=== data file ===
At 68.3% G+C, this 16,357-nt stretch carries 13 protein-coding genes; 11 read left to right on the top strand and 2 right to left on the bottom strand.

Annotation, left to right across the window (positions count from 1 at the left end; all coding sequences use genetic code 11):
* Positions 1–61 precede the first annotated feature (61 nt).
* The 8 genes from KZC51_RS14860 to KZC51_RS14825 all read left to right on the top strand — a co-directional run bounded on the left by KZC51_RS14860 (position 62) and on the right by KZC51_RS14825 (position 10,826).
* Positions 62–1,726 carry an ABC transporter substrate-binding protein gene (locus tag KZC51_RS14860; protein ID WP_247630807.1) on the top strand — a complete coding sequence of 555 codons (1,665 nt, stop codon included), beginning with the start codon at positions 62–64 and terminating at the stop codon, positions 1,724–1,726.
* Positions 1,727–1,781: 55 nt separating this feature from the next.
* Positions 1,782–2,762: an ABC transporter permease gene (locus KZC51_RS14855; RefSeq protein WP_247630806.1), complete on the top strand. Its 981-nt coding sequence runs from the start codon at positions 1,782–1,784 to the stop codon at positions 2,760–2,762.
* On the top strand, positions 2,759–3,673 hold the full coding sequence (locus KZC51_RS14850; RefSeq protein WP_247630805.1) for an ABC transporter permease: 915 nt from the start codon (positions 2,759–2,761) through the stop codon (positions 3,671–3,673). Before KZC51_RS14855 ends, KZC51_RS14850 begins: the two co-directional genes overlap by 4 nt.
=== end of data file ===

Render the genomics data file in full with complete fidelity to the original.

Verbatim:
At 68.3% G+C, this 16,357-nt stretch carries 13 protein-coding genes; 11 read left to right on the top strand and 2 right to left on the bottom strand.

Annotation, left to right across the window (positions count from 1 at the left end; all coding sequences use genetic code 11):
* Positions 1–61 precede the first annotated feature (61 nt).
* The 8 genes from KZC51_RS14860 to KZC51_RS14825 all read left to right on the top strand — a co-directional run bounded on the left by KZC51_RS14860 (position 62) and on the right by KZC51_RS14825 (position 10,826).
* Positions 62–1,726 carry an ABC transporter substrate-binding protein gene (locus tag KZC51_RS14860; protein ID WP_247630807.1) on the top strand — a complete coding sequence of 555 codons (1,665 nt, stop codon included), beginning with the start codon at positions 62–64 and terminating at the stop codon, positions 1,724–1,726.
* Positions 1,727–1,781: 55 nt separating this feature from the next.
* Positions 1,782–2,762: an ABC transporter permease gene (locus KZC51_RS14855; RefSeq protein WP_247630806.1), complete on the top strand. Its 981-nt coding sequence runs from the start codon at positions 1,782–1,784 to the stop codon at positions 2,760–2,762.
* On the top strand, positions 2,759–3,673 hold the full coding sequence (locus KZC51_RS14850; RefSeq protein WP_247630805.1) for an ABC transporter permease: 915 nt from the start codon (positions 2,759–2,761) through the stop codon (positions 3,671–3,673). Before KZC51_RS14855 ends, KZC51_RS14850 begins: the two co-directional genes overlap by 4 nt.